Data collection

Trained interviewers used a standardized structured questionnaire to interview all the sampled subjects at home between September and November of 2010. Before the interview, all interviewers received intensive, systematic training. Firstly, a pilot study was conducted in Heshan (a city in Guangdong province) to ensure the interviewers clearly understood the questionnaire and the survey procedure, and to test the reliability and validity of the survey questionnaire. Then, the research team discussed modifications to the research procedure and questionnaire. The information collected through the questionnaires included socio-demographic characteristics (age, gender, occupation, education, household income, and living location), health risk perception to heat waves, spontaneous adaptation behaviors to heat waves in the past year and whether the individual had ever experienced heatstroke in the past one year (see Additional file 1).

Approval to conduct this study was granted by the ethics committee of the Guangdong Provincial Center for Disease Control and Prevention in Guangzhou, China, and a written informed consent was obtained from each participant before the interview.

Measurement of variables

According to the Chinese Meteorological Administration’s definition, a “heat day” is defined as a day with maximum temperature exceeding 35°C, and a heat wave is a period of at least three consecutive “heat days” [5].

Health risk perception to heat waves was assessed by one question: How dangerous are heat waves to your health? The response options were on a scale from 1 (absolutely none) to 7 (extreme), such that a higher number was indicative of a greater risk perception [11, 19]. Participants were divided into three groups according to their reported perception: low risk to health (response of 1 or 2), moderate risk to health (response of 3, 4 or 5), and high risk to health (response of 6 or 7).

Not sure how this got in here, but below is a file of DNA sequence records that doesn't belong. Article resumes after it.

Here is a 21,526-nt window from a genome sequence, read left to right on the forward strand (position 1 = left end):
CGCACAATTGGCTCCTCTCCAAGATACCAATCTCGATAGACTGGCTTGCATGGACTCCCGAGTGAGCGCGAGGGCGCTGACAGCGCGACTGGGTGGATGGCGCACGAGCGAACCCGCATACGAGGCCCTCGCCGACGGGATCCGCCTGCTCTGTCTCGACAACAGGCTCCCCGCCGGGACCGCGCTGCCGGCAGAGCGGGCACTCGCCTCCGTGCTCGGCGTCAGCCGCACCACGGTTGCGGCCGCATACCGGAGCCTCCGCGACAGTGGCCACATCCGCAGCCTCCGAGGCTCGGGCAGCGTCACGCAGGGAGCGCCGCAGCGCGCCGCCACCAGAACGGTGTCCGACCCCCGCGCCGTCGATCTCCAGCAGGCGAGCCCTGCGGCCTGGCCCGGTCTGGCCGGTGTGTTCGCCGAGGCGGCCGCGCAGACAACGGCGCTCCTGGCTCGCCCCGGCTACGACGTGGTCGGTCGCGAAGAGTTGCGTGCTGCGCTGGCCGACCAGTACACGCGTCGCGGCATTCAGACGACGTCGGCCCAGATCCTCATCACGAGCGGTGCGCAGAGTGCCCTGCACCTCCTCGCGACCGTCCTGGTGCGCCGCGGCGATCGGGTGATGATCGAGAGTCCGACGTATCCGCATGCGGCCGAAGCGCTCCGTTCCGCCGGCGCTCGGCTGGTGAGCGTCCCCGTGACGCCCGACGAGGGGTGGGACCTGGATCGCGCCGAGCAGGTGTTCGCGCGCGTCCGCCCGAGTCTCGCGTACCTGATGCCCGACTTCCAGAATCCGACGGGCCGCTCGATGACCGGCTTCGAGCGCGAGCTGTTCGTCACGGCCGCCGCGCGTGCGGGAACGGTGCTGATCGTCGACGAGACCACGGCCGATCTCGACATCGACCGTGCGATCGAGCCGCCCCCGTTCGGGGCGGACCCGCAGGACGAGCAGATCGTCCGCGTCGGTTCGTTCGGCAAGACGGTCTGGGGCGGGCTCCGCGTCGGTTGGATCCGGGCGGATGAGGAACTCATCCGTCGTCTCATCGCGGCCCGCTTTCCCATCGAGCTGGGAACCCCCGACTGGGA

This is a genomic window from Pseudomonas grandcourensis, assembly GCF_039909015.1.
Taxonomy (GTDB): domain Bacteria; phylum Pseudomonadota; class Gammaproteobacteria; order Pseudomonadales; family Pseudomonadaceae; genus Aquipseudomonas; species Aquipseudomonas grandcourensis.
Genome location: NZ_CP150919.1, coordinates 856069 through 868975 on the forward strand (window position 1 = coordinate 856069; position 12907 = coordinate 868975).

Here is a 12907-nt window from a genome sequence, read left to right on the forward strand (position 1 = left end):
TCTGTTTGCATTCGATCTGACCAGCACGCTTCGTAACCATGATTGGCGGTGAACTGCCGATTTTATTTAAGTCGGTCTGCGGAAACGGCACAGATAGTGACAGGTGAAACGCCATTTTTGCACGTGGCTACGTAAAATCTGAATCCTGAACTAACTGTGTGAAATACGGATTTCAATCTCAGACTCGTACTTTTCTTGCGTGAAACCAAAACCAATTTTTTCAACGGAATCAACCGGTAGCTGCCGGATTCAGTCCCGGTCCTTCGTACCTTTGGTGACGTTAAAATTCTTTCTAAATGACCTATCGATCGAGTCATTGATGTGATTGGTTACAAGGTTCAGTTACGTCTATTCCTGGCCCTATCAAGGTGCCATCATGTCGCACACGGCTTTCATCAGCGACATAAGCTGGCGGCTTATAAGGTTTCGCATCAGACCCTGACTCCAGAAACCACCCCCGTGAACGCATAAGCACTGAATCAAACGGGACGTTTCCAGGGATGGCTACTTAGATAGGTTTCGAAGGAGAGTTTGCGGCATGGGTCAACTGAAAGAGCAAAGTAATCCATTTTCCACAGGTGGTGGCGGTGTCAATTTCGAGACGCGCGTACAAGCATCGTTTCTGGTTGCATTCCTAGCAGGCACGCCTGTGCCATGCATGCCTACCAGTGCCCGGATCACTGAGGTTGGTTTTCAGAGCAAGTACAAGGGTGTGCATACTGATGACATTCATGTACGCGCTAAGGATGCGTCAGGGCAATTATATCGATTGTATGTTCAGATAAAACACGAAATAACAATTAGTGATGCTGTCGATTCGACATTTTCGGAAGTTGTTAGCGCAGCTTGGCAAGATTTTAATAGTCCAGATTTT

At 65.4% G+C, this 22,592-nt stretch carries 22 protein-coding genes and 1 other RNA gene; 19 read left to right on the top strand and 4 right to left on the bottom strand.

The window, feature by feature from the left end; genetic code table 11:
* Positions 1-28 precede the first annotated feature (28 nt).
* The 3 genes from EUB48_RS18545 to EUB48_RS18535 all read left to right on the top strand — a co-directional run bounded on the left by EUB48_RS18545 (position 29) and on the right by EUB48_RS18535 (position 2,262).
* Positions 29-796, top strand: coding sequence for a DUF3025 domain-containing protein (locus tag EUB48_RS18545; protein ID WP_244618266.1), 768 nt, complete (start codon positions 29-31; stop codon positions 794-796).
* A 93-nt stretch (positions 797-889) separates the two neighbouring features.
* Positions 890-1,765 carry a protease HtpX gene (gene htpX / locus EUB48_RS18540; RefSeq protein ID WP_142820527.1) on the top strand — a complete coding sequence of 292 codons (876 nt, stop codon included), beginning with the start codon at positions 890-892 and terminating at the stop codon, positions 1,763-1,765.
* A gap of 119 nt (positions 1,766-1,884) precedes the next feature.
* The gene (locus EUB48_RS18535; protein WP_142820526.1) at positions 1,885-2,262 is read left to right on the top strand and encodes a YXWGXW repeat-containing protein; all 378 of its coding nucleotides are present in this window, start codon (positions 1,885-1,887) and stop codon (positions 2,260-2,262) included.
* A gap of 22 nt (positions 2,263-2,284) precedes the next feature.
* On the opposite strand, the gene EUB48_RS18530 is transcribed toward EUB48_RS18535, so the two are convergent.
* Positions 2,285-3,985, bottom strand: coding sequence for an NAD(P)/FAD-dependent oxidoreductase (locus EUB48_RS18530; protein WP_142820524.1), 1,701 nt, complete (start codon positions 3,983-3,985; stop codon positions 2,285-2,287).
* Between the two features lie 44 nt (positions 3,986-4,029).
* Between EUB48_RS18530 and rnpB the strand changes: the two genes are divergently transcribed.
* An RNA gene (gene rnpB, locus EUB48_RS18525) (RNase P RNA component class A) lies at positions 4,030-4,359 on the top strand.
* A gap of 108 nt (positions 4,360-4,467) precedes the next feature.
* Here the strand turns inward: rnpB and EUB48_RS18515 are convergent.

Each interviewed participant was asked to identify their commonly used spontaneous adaptation behaviors during the heat waves. Participants were asked to choose from a list of adaptation behaviors that included opening windows, drinking more water, wearing light clothes, bathing more frequently, staying in house, reducing activity, going to a public place with air conditioning, resting in the shade, using an air conditioner, using a sunshade or sunhat, and none [11].

To identify the occurrence of heatstroke, every participant was asked whether they had been diagnosed with heatstroke by a clinical doctor or had any symptoms of heatstroke during heat waves in the past one year. Symptoms included dizziness, headache, nausea, vomiting, chest stuffiness, palpitation, and muscle spasms. If they were diagnosed by a doctor, or reported experiencing any of the symptoms and could exclude other reasons for such symptoms, such as an intestinal infection, they were defined as having experienced a heatstroke.

Statistical analysis